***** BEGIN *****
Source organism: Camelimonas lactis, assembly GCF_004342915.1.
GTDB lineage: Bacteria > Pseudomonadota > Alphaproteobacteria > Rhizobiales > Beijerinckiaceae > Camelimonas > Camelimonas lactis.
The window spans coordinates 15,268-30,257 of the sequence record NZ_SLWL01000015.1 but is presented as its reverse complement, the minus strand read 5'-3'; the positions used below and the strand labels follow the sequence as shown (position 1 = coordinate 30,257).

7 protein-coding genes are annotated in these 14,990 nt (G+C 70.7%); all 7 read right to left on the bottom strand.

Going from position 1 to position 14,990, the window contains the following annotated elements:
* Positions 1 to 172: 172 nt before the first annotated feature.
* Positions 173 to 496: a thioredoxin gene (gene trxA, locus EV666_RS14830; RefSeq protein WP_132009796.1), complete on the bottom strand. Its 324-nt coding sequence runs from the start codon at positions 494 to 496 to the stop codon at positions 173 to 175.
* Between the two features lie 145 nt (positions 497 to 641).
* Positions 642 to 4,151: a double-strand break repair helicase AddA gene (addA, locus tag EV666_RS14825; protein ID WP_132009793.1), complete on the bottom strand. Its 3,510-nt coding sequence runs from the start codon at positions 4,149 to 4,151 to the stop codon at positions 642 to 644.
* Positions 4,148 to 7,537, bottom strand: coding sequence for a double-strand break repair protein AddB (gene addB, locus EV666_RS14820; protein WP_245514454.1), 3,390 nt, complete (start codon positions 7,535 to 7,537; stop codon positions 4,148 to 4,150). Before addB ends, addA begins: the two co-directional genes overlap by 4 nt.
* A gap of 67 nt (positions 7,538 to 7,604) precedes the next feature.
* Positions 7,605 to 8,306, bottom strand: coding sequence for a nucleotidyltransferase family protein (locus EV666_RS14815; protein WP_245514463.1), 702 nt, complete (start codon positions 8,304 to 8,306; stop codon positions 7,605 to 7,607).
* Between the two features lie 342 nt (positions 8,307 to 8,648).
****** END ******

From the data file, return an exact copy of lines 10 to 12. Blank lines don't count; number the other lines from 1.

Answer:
* Positions 4,148 to 7,537, bottom strand: coding sequence for a double-strand break repair protein AddB (gene addB, locus EV666_RS14820; protein WP_245514454.1), 3,390 nt, complete (start codon positions 7,535 to 7,537; stop codon positions 4,148 to 4,150). Before addB ends, addA begins: the two co-directional genes overlap by 4 nt.
* A gap of 67 nt (positions 7,538 to 7,604) precedes the next feature.
* Positions 7,605 to 8,306, bottom strand: coding sequence for a nucleotidyltransferase family protein (locus EV666_RS14815; protein WP_245514463.1), 702 nt, complete (start codon positions 8,304 to 8,306; stop codon positions 7,605 to 7,607).